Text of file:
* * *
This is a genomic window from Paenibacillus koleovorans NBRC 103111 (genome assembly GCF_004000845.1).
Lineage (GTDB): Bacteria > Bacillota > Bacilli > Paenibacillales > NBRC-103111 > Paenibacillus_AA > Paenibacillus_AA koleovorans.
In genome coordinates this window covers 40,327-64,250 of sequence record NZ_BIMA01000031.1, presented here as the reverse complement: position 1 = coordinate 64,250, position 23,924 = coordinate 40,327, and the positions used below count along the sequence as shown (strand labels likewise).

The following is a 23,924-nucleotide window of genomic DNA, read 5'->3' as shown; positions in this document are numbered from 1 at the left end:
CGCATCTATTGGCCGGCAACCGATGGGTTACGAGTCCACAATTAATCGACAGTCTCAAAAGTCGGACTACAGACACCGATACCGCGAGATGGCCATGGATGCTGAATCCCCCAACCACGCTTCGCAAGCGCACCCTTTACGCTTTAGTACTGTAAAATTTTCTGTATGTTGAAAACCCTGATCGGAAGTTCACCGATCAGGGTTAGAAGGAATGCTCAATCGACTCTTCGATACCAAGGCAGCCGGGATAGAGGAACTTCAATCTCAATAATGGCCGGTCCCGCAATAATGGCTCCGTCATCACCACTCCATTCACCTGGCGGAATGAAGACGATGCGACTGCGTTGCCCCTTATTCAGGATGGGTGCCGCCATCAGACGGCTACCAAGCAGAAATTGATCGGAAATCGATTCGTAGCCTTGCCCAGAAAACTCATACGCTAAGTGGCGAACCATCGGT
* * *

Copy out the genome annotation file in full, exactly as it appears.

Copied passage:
This is a genomic window from Paenibacillus koleovorans NBRC 103111 (genome assembly GCF_004000845.1).
Lineage (GTDB): Bacteria > Bacillota > Bacilli > Paenibacillales > NBRC-103111 > Paenibacillus_AA > Paenibacillus_AA koleovorans.
In genome coordinates this window covers 40,327-64,250 of sequence record NZ_BIMA01000031.1, presented here as the reverse complement: position 1 = coordinate 64,250, position 23,924 = coordinate 40,327, and the positions used below count along the sequence as shown (strand labels likewise).

The following is a 23,924-nucleotide window of genomic DNA, read 5'->3' as shown; positions in this document are numbered from 1 at the left end:
CGCATCTATTGGCCGGCAACCGATGGGTTACGAGTCCACAATTAATCGACAGTCTCAAAAGTCGGACTACAGACACCGATACCGCGAGATGGCCATGGATGCTGAATCCCCCAACCACGCTTCGCAAGCGCACCCTTTACGCTTTAGTACTGTAAAATTTTCTGTATGTTGAAAACCCTGATCGGAAGTTCACCGATCAGGGTTAGAAGGAATGCTCAATCGACTCTTCGATACCAAGGCAGCCGGGATAGAGGAACTTCAATCTCAATAATGGCCGGTCCCGCAATAATGGCTCCGTCATCACCACTCCATTCACCTGGCGGAATGAAGACGATGCGACTGCGTTGCCCCTTATTCAGGATGGGTGCCGCCATCAGACGGCTACCAAGCAGAAATTGATCGGAAATCGATTCGTAGCCTTGCCCAGAAAACTCATACGCTAAGTGGCGAACCATCGGT